This article is from the WSSF 2004 AFRMA Rat & Mouse Tales news-magazine.
Ronda Coia, Orlando, FL
QI am writing to ask your advice. I have a 1-year-old male rat
Buddy. He’s been a solo rat,
and this Christmas I’m getting a big cage for him and am considering
getting him a friend. Should I, will they fight? Will he still be
as affectionate to me? I play with him and take him out often (a lot).
How old should the new guy be if you think I should get one.
AIt you play with your guy often, you don’t need a new buddy for him at this stage. He will already be set in his ways. Some rats will accept new friends and others won’t, so it will be a gamble. You also have to worry about bringing in a rat that may be carrying a disease that will make your old rat sick or even die. If you do decide to try it, buy your new guy from a reputable breeder. Usually, if it does not work out between your old rat and the new one, the breeder will take back the rat you bought. Also, get a rat that is young, less than 10 weeks. Then you won’t have to worry too much about dominance issues. Also, make sure you introduce them in neutral territory—someplace where your original rat does not normally go when you let him out to play—a bathtub works well. You will have to try this out over several days to make sure it will work out. You may want to use some vanilla extract or other strong safe smelling substance on their nose and genital area if you feel there may be a problem in introducing them. In the meantime, keep their cages near each other so they can get used to each other’s scent. When you feel they are getting along, thoroughly wash out the cage that they will be living in and everything in it (house, food bowl, water bottle, toys, etc.) before putting them together. Helen Pembrook
Elie Bernhardt, e-mail
QWhen should I try to incorporate my pregnant mouse and her resulting litter to my other two mice? I do not want to stress the mom out any more than I need to. How do I make the transition easier for mother and the little ones with my first mice? I would like to keep the squabbles to a minimum.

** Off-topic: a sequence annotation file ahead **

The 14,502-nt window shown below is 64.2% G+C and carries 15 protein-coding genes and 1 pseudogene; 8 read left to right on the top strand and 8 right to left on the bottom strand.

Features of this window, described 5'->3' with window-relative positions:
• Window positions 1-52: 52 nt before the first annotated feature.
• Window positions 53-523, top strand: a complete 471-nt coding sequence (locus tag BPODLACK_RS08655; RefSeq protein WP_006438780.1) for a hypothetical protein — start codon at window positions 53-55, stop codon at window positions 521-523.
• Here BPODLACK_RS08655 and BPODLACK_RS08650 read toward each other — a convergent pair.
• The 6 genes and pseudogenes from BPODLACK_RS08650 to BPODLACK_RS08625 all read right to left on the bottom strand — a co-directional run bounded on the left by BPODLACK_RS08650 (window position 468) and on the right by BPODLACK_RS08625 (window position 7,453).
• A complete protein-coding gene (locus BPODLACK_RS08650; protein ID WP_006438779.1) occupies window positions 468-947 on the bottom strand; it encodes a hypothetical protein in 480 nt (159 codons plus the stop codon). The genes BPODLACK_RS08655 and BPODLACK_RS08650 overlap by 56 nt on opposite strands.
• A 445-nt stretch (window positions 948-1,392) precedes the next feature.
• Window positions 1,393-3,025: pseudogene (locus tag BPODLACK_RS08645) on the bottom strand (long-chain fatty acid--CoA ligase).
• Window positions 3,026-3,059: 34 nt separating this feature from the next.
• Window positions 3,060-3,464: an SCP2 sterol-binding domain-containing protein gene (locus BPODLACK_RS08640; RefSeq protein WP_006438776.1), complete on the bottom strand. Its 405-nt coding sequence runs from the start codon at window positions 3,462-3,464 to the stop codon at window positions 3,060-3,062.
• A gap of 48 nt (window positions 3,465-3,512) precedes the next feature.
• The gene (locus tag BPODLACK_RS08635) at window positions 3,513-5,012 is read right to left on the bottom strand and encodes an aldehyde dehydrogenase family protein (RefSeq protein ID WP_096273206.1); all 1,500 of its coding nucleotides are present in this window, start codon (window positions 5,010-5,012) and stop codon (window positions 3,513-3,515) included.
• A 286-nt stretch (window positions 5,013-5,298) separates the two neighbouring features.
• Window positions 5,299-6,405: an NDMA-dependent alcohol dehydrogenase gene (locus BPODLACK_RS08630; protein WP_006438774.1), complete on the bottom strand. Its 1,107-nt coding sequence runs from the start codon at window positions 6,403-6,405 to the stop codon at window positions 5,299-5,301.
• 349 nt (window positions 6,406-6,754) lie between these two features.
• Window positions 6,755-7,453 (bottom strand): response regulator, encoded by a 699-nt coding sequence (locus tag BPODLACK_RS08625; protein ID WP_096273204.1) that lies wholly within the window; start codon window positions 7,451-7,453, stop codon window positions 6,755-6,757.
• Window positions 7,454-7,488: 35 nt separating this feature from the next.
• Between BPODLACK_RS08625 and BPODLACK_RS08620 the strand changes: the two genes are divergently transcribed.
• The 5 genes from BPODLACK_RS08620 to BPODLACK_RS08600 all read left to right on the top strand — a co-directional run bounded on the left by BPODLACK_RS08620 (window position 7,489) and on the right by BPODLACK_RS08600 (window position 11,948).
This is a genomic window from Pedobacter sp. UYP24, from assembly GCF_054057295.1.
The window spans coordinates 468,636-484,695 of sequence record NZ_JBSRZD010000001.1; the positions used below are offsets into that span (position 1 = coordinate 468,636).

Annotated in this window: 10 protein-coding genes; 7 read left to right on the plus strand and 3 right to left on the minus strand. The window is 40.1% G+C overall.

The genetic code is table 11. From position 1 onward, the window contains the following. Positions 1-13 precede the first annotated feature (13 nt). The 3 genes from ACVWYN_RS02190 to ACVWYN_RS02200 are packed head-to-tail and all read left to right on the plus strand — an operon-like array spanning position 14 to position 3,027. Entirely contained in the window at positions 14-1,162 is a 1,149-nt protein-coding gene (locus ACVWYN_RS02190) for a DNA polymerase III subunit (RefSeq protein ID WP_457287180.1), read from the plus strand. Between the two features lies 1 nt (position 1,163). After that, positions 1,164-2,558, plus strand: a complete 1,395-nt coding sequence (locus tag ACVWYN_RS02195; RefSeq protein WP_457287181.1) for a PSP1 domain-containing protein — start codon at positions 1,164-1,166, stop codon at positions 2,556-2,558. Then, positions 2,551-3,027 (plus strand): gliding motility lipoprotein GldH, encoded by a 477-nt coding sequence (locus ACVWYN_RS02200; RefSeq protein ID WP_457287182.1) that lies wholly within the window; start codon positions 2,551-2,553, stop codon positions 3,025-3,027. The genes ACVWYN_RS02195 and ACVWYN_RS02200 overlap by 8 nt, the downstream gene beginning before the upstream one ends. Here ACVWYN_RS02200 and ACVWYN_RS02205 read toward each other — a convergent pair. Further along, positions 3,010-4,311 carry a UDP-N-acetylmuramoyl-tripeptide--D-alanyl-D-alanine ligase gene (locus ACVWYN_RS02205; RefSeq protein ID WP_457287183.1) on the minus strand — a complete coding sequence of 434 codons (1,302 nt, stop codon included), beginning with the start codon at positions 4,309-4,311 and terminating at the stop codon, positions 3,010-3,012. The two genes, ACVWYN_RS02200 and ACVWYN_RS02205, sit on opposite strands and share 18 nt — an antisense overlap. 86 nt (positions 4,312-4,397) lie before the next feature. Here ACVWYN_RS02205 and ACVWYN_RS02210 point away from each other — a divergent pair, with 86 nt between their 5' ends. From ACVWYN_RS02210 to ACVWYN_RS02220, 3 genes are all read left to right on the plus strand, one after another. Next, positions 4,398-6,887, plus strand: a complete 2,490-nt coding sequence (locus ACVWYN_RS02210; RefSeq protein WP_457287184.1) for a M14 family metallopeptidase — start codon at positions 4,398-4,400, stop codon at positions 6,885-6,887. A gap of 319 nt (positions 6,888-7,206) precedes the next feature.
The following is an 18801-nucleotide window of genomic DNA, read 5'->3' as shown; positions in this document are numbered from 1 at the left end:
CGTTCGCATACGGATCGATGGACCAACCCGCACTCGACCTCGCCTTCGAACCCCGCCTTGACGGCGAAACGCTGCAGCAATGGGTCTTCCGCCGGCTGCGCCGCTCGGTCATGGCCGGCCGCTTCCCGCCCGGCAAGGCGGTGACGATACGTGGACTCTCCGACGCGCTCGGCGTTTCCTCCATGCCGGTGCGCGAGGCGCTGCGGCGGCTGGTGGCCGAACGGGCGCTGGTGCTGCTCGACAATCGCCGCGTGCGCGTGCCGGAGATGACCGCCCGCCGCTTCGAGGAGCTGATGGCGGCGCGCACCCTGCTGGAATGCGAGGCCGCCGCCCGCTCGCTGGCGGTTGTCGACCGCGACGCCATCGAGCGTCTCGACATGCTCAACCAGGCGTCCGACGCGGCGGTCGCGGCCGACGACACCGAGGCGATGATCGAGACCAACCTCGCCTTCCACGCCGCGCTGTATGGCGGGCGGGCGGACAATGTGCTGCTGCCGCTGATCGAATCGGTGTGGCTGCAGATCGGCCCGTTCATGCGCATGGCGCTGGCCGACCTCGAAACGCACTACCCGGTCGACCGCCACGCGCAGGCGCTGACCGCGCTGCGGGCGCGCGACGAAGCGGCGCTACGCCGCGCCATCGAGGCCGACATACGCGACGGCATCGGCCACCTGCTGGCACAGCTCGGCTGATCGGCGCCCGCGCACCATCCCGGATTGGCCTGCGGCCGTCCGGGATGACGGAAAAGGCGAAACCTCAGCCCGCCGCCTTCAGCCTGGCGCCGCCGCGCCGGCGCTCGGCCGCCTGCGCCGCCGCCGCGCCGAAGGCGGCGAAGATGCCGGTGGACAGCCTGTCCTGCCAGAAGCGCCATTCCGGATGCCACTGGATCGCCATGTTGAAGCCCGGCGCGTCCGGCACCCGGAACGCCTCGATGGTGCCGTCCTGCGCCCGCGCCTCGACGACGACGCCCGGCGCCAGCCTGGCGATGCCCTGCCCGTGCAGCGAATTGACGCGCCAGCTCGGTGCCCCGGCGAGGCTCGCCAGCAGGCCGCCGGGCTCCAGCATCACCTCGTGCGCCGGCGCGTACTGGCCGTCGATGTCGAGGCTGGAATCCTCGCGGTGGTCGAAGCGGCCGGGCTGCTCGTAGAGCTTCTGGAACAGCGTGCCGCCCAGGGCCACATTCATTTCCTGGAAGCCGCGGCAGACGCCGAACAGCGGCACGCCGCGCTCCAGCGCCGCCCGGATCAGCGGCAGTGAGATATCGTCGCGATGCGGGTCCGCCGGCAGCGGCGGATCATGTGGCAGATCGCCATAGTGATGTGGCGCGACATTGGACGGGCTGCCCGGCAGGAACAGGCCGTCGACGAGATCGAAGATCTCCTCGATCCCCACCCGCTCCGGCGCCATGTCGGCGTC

AWait until the kits are 5 weeks before introducing other animals to each other. You will also need to separate the males and females at this time. Keep a close eye on the males as they may begin to fight. All you can do for the males once they start fighting is to put them in their own individual cages or they will continue to beat each other up and may result in deaths to some of them. Males never get over fighting once they start so they are better off living alone. Give them a nice roomy cage with lots to keep them busy. Once in a while you might have some that get along, but once they are used for breeding, that is the end of that.
For your females, introduce everyone in a new cage so that the environment is neutral. Wash all the toys, houses, dishes, wheels, water bottles, etc., before placing in the new cage so they don’t have anyone’s scent on them. The females may squabble a bit at first to initially establish pecking order. As long as there are no injuries in the squabbling, they should be okay. If you have a particular mouse that is really beating up the others, you will need to take that one out and try introducing her a few hours later. You may try putting something like vanilla extract (the stuff you use in baking) on the top of their noses so everyone smells the same. After that, everything usually calms down and things go along fine. You can also give a handful of oats or other tasty treat to keep them busy during the initial introduction. Helen Pembrook & Karen Robbins
Jennifer Long-Hermesch, e-mail
QI am hoping that you may be able to give me some information on breeders of pet/fancy mice in the Kansas, Oklahoma, Missouri, or Nebraska areas. I am interested in starting my own mousery and would like to contact any breeders in my area to purchase my foundation stock. I am also wishing to do this to obtain a better idea as to the cost of my breeding stock and how much to ask for the resulting offspring. If you can point me in the right direction on this I would very much appreciate it.
AWe do not know of any mouse breeders in those areas. Punch up IRMD or The International Rat and Mouse Directory on your search engine and try there. They have listings all over the US. If you can’t find any mouse breeders, contact some of the rat breeders close by and they may know someone. You can also try the various hobby rat lists out there or try contacting some of the other clubs in the country. AFRMA has various clubs listed on our links page. The rat breeders on the hobby lists may know of mouse breeders that are not on the list, and breeders of both tend to network extensively. You may also be able to work out a buy/pickup through one of the breeders close to you if they go to any of the shows in the midwest or on the east coast.
For breeding stock we charge/pay anywhere from $5 (average quality) to $15–25 (high show quality) each. Pets can go for $2–3 each (though AFRMA has a $5 minimum to-be-charged price at shows). The problem with mice is that supply often quickly exceeds demand, so unless you are selling to other breeders, you have to adjust your prices accordingly. Helen Pembrook